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Businesses primarily exist to make profit. The profit motive has often been perceived as representing a lack of concern for all other objectives of an organization. But, today businesses are realizing that in order to stay profitable in a rapidly changing environment, they would have to become socially responsible.  Therefore, the belief that beyond making profit for the shareholders, business enterprises should also serve the interests of all other stakeholders has culminated into the concept of Corporate Social Responsibility (CSR). Presently, businesses continually face pressures from different stakeholders, such as employee pressures to recognise certain employee rights in the workplace, consumer pressures for the business to withhold price increase and to produce safe products, community and environmental pressures that the business operation does not threaten the safety of the local community (McWilliams and Siegel, 2001). Consequently, all of these pressures have contributed to making the concept of CSR more popular in the international business community.

It is pertinent to mention that although the idea of CSR has existed for more than half a century, there is still no consensus over its definition. CSR generally refers to business practices that are based on ethical values, compliance with legal regulations, and respect for people and the environment (Dahlsrud 2006). The World Bank defined CSR as the commitment of businesses to contribute to sustainable economic development by working with employees, the local community and the society at large to improve their lives in ways that are good for business and for development  (Lantos, 2001). CSR is considered as corporate citizenship, which essentially means that a company should be a good neighbour within its host community (Freeman et al 2010). Carroll (2000) proposed a popular four part definition of CSR, suggesting that corporations have four responsibilities (economic, legal, ethical and philanthropic responsibilities) to fulfill before being considered as good corporate citizens. CSR can sometimes be referred to as sustainability development and at such requires an organization to pay attention to the economic, environmental and social impacts of it activities (Gray, Owen, and Adams, 1996). Sustainability development can be regarded as the practice of being accountable to stakeholders towards the aims of saving the planet and the people, while making profits from doing so (GRI, 2010). The planet (environmental), the people (social),  and the profit (economic) goals of CSR (Sustainability development) is often referred to as the triple bottom  line,  which  is  a  term  that  was  coined  by  John  Elkington  of  Sustainability UK (Elkington, 2010).

However, It is in line with the above exposition that this paper intends to carry out an in-depth study on Corporate Social Responsibility (CSR) to find out the rate of its implementation and actualisation by companies (both local and foreign) that tap resources of the country to achieve their set goals and objectives.


CSR has been a subject of debate especially in the oil producing and refining communities of the Niger Delta region of Nigeria especially Akwa Ibom State.  The relationship between oil companies and some of their host communities have not been cordial owing to different perceptions of the role that the oil companies are expected to play in the development process of their host communities and on the contrary the extent of environmental degradation they have visited on the host community. On the one hand, the host communities claim that oil companies are not doing enough considering the amount of oil wealth taken away from their lands. On the other hand, oil companies feel that they are doing enough and, have, even gone beyond the realm of normal corporate social responsibility. The oil companies as stated by the likes of Chevron claimed to have implemented several projects in the host communities as part of their Corporate Social Responsibility. The claims include: construction of hospitals, roads and schools, providing portable water, electricity, sponsorship, scholarships and; supportive health campaign programmes among others. However the host communities in Niger Delta seem not to have accredited these acclaimed community development projects by oil companies as they continue in their hostile disposition to the companies (Alabi, 2012).  The policy of CSR was therefore meant to pacify the host communities and alleviate their sufferings and at the same time create a peaceful and conducive operational environment for the oil companies to continue with their activities and increase their profitability.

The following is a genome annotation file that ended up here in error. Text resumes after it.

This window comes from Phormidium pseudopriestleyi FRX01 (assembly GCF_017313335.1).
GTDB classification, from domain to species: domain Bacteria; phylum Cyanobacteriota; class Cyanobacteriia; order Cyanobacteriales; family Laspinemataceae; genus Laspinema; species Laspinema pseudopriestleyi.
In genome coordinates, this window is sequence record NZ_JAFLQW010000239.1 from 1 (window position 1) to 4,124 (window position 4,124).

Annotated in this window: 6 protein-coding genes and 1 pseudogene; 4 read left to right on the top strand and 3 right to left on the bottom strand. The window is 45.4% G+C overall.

The overall objective of this study is to examine the impact of CSR on profitability of Exxon Mobil in Nigeria.  Specifically however, the study seeks to:

  1. Determine the effect of CSR on financial performance of Exxon Mobil Nigeria in particular and other oil and gas companies operating in Nigeria in general.
  2. To identify the factors hindering cooperate social responsibility in Exxon Mobil
  • Examine the extent to which company operations moderate the effect of CSR on financial performance of Exxon mobile Nigeria in particular and other oil and gas companies of Nigeria in general.
  1. To ascertain ways Exxon Mobil can be more socially responsible to their host communities.


The study sought to answer the following questions:

  1. What is the impact of CSR on financial performance of Exxon Mobil Nigeria in particular and other oil and gas companies in Nigeria in general?
  2. To what extent can government provide mechanism that will enhance corporate social responsibility of Exxon Mobil in Nigeria?
  • To what extent does size of operations affect CSR in Exxon Mobil and the financial performance?

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